A case study from the Murrumbidgee River basin in Australia also demonstrates these patterns, where a focus on the socio-economic advantages of water extraction for food production and agricultural development initially was gradually followed by a realisation of the negative environmental impact of these priorities. Subsequent attempts at reducing the environmental impact through remedial measures eventually became externally applied solutions which attempted to reinstate healthy ecosystems and environmental health (Kandasamy et al., 2014). This market-driven, capitalism-centred, anthropocentric focus demonstrates that had a deeper original connection to the natural environment centred on intrinsic respect, then this balance would have been sought from the outset and remedial measures may not have been necessary. The structures which support the drive for economic prowess above respect for the environment are at fault and must be challenged to create ethically responsible practices.

Looking at data from The World Bank (“DataBank | The World Bank,” n.d.): In 2014, U.S Expenditure on healthcare was $2985748000000, ($9402 per capita) an astounding figure, but particularly so when considering that 10.8% of the U.S. population has diabetes, a condition associated with being overweight (type II diabetes) (Kopelman, 2007)). 72.8% of the male population, and 62.9% of the female population in the U.S are overweight. Over-weight is associated with poor health (Kopelman, 2007), indicating that in this case, huge spending on healthcare does not equate to healthy people, and human health has become a victim of capitalist growth. If the focus of spending was shifted to remedy lifestyle related health problems, by looking to create holistic, natural health and immunity from the inside out, there could be vast savings for healthcare. This ties with excess consumption; the expectation that unhealthy, polluted, and overweight bodies can be made well by the application of outside-in biomedical approaches is an assumption based in pure fallacy; the sick body has over-consumed, and must now consume some more to be well again, thus feeding the growth of capitalism at the expense of true, natural health and wellbeing. Investment in infrastructure to provide healthy, organic foods, a reduction in consumption, less chemical additives and processed products, clean water, and general wellbeing, would provide a solid foundation of health in sync with nature, and would reduce the impact on the human body and the environment at large.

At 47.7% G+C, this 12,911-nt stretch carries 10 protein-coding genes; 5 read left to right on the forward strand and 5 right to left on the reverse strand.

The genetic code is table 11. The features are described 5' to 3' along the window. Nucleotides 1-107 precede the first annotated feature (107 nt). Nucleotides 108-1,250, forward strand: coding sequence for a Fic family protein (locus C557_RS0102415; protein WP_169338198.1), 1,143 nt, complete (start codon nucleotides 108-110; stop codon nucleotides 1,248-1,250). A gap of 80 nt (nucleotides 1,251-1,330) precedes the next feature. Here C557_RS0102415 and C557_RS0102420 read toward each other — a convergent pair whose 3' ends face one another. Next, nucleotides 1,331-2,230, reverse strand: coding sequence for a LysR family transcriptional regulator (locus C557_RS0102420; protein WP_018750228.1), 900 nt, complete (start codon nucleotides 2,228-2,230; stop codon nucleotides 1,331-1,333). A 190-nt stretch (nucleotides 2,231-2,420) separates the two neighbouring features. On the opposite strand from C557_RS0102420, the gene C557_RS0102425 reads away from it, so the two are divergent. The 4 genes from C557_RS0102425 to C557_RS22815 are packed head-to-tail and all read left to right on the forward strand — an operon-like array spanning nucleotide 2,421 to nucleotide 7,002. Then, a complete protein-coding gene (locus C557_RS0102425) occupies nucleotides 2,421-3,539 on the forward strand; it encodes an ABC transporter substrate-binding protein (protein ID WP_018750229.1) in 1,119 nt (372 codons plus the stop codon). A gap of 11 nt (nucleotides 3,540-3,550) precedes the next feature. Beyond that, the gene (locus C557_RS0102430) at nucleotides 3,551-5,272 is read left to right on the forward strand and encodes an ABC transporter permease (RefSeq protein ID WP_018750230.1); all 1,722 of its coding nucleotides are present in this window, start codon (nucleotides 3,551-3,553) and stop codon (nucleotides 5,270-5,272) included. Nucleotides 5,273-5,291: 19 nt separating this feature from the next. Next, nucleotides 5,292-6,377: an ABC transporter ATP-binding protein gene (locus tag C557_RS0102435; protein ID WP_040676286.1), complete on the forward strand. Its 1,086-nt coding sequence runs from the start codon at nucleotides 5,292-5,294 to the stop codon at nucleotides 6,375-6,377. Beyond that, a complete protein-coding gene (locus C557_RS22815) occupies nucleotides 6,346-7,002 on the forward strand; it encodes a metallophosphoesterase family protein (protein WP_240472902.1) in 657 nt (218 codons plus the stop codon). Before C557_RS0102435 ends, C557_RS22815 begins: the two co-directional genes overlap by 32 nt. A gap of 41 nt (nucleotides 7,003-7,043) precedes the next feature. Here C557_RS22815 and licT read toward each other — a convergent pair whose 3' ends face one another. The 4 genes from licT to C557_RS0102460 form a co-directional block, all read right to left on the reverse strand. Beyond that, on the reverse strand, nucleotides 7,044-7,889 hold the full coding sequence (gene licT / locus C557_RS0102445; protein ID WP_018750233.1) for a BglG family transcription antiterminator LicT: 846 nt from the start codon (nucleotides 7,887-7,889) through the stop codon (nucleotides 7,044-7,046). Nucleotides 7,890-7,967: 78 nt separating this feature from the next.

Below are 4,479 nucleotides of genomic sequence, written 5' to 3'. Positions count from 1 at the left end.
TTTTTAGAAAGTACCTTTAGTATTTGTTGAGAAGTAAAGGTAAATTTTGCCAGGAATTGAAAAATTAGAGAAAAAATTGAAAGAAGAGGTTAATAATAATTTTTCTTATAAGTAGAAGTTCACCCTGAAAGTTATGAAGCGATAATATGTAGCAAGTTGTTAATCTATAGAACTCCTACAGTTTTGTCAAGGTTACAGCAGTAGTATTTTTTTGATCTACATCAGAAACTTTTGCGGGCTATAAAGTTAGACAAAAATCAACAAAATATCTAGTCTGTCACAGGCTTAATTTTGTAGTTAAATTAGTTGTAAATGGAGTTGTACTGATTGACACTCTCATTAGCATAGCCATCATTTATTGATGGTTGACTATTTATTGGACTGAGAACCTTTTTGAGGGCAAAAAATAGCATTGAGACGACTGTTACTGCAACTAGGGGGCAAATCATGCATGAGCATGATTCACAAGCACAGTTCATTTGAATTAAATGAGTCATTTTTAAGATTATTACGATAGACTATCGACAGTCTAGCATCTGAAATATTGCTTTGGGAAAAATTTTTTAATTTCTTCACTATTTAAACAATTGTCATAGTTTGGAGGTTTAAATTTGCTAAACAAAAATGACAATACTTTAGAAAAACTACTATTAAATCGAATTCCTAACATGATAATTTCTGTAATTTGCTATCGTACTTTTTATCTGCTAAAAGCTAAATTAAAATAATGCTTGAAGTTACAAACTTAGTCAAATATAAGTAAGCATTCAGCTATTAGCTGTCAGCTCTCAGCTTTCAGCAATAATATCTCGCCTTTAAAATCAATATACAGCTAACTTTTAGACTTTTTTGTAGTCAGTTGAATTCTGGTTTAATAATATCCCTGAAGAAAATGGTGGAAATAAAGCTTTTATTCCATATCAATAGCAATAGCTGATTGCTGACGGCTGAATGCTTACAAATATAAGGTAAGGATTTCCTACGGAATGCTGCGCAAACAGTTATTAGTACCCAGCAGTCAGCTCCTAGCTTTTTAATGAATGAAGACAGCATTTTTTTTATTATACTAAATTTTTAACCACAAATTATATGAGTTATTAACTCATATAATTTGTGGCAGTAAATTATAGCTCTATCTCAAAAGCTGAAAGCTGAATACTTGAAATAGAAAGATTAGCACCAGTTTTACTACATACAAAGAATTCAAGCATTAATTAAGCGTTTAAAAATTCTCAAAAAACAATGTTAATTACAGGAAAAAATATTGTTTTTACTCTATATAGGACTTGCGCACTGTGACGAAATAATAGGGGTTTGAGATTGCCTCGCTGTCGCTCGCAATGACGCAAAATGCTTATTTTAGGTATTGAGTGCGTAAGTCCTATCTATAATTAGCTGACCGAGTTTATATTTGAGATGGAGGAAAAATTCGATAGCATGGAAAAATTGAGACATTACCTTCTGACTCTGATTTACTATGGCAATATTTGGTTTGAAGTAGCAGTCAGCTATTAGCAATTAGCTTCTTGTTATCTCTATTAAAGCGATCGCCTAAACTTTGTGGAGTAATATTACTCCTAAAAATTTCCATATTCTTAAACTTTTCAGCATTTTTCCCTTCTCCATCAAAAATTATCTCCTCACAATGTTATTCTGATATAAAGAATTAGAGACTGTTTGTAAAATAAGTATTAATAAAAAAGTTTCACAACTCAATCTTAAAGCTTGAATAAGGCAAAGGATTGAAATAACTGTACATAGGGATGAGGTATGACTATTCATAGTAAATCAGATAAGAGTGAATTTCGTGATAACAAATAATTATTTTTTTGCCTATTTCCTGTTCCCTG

Correlating the degradation of human health with environmental degradation, the data shows that the U.S. produced 6,488 million tonnes of C02 equivalent greenhouse gas emissions in 2012 (“Statistics / OECD Environment Statistics,” n.d.), which equates to almost half the greenhouse gas emissions for the OECD in the same period. Figure 1 shows per capita greenhouse gas emissions for the US is amongst the highest of the OECD countries, correlating this measure of environmental degradation (CO2 emissions are considered a “key indicator” by the OECD) (“Environment at a Glance, Statistics / Environment at a Glance / 2015,” n.d.) with an unhealthy population measured by prevalence of overweight: “Overweight and obesity cause or exacerbate a large number of health problems, both independently and in association with other diseases, and are among the most significant contributors to ill health” (Kopelman, 2007). There are clear links here between the treatment of the environment and the health of the population.